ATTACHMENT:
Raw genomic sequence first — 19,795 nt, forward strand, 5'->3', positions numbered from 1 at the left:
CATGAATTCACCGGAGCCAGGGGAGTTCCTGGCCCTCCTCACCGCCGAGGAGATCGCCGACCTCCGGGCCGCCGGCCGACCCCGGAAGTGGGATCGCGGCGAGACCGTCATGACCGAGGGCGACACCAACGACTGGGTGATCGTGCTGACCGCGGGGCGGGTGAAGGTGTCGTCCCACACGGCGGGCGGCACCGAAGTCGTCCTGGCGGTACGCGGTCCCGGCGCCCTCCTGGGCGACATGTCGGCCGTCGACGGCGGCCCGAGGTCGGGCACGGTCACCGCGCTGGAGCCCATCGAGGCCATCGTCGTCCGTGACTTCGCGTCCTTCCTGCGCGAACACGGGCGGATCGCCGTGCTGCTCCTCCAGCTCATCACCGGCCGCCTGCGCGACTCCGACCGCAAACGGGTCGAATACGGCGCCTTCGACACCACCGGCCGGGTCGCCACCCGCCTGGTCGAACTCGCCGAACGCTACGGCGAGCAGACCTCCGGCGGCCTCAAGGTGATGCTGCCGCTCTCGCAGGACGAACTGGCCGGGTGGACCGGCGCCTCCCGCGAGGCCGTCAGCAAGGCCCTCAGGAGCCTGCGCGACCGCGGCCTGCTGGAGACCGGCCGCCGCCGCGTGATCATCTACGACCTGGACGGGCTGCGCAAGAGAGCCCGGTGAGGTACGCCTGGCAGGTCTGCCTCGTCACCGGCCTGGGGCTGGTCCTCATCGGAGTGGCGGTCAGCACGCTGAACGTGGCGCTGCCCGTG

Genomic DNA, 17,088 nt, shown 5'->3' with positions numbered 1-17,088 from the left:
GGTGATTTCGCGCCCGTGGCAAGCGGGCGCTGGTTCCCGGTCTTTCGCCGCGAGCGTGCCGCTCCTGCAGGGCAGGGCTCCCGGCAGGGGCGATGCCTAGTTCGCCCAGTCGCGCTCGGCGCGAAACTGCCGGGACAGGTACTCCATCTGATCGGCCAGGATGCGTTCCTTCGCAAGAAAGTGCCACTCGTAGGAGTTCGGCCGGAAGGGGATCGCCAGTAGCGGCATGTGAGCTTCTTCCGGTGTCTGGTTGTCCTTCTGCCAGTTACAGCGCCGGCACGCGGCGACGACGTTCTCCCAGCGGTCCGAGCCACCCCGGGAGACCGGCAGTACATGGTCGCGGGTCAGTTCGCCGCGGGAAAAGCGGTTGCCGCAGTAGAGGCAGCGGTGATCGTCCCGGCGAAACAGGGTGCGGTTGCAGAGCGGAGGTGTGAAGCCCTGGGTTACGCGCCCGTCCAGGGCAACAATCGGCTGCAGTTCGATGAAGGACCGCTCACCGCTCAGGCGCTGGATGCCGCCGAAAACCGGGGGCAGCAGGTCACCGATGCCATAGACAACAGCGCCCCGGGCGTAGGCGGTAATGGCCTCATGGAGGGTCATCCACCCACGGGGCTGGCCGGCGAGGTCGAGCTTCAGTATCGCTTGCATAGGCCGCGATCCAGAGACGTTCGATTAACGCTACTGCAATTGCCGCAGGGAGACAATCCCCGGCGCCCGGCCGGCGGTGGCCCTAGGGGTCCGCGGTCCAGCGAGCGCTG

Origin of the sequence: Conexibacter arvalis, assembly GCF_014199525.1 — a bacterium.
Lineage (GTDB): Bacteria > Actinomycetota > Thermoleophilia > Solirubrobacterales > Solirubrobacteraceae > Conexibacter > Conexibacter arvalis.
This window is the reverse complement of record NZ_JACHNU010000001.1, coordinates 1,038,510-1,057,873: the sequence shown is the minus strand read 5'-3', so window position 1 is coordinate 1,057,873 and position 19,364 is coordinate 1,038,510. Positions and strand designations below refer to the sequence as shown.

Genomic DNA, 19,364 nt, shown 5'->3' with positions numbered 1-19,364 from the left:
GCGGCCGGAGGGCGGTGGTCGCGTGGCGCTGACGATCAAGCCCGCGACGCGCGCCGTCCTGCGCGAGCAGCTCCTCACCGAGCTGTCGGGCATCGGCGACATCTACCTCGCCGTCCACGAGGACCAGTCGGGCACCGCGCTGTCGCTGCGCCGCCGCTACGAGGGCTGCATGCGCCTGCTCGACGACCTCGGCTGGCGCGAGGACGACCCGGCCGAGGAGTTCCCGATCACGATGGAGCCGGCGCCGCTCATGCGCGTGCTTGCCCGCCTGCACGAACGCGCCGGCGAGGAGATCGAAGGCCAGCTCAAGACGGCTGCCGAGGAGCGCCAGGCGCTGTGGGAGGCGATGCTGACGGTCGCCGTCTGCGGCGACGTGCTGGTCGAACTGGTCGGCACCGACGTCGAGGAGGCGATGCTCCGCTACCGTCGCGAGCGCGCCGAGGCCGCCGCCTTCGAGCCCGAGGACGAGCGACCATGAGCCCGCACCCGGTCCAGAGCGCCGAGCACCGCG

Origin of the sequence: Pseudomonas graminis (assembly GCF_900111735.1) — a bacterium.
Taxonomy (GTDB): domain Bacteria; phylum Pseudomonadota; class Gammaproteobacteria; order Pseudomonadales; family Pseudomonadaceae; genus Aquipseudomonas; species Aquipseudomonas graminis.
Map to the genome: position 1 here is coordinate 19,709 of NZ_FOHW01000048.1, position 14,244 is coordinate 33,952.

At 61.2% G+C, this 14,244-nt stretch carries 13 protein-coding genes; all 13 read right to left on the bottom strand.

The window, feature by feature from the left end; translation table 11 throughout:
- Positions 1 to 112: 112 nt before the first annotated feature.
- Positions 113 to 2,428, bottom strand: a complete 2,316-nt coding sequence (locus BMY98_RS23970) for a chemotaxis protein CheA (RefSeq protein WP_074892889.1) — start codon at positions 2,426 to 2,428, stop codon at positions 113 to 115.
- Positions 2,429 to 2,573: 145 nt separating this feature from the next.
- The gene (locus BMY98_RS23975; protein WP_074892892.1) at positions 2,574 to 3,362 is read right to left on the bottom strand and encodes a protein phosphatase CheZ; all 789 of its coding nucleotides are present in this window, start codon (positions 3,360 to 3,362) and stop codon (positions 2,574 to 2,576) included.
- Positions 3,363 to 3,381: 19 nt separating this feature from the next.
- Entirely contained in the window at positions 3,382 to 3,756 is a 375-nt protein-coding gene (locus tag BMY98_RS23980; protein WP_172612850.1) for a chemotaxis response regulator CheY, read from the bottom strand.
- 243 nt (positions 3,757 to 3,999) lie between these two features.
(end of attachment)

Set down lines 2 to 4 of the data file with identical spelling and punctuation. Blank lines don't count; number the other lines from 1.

CATGAATTCACCGGAGCCAGGGGAGTTCCTGGCCCTCCTCACCGCCGAGGAGATCGCCGACCTCCGGGCCGCCGGCCGACCCCGGAAGTGGGATCGCGGCGAGACCGTCATGACCGAGGGCGACACCAACGACTGGGTGATCGTGCTGACCGCGGGGCGGGTGAAGGTGTCGTCCCACACGGCGGGCGGCACCGAAGTCGTCCTGGCGGTACGCGGTCCCGGCGCCCTCCTGGGCGACATGTCGGCCGTCGACGGCGGCCCGAGGTCGGGCACGGTCACCGCGCTGGAGCCCATCGAGGCCATCGTCGTCCGTGACTTCGCGTCCTTCCTGCGCGAACACGGGCGGATCGCCGTGCTGCTCCTCCAGCTCATCACCGGCCGCCTGCGCGACTCCGACCGCAAACGGGTCGAATACGGCGCCTTCGACACCACCGGCCGGGTCGCCACCCGCCTGGTCGAACTCGCCGAACGCTACGGCGAGCAGACCTCCGGCGGCCTCAAGGTGATGCTGCCGCTCTCGCAGGACGAACTGGCCGGGTGGACCGGCGCCTCCCGCGAGGCCGTCAGCAAGGCCCTCAGGAGCCTGCGCGACCGCGGCCTGCTGGAGACCGGCCGCCGCCGCGTGATCATCTACGACCTGGACGGGCTGCGCAAGAGAGCCCGGTGAGGTACGCCTGGCAGGTCTGCCTCGTCACCGGCCTGGGGCTGGTCCTCATCGGAGTGGCGGTCAGCACGCTGAACGTGGCGCTGCCCGTG

Genomic DNA, 17,088 nt, shown 5'->3' with positions numbered 1-17,088 from the left:
GGTGATTTCGCGCCCGTGGCAAGCGGGCGCTGGTTCCCGGTCTTTCGCCGCGAGCGTGCCGCTCCTGCAGGGCAGGGCTCCCGGCAGGGGCGATGCCTAGTTCGCCCAGTCGCGCTCGGCGCGAAACTGCCGGGACAGGTACTCCATCTGATCGGCCAGGATGCGTTCCTTCGCAAGAAAGTGCCACTCGTAGGAGTTCGGCCGGAAGGGGATCGCCAGTAGCGGCATGTGAGCTTCTTCCGGTGTCTGGTTGTCCTTCTGCCAGTTACAGCGCCGGCACGCGGCGACGACGTTCTCCCAGCGGTCCGAGCCACCCCGGGAGACCGGCAGTACATGGTCGCGGGTCAGTTCGCCGCGGGAAAAGCGGTTGCCGCAGTAGAGGCAGCGGTGATCGTCCCGGCGAAACAGGGTGCGGTTGCAGAGCGGAGGTGTGAAGCCCTGGGTTACGCGCCCGTCCAGGGCAACAATCGGCTGCAGTTCGATGAAGGACCGCTCACCGCTCAGGCGCTGGATGCCGCCGAAAACCGGGGGCAGCAGGTCACCGATGCCATAGACAACAGCGCCCCGGGCGTAGGCGGTAATGGCCTCATGGAGGGTCATCCACCCACGGGGCTGGCCGGCGAGGTCGAGCTTCAGTATCGCTTGCATAGGCCGCGATCCAGAGACGTTCGATTAACGCTACTGCAATTGCCGCAGGGAGACAATCCCCGGCGCCCGGCCGGCGGTGGCCCTAGGGGTCCGCGGTCCAGCGAGCGCTG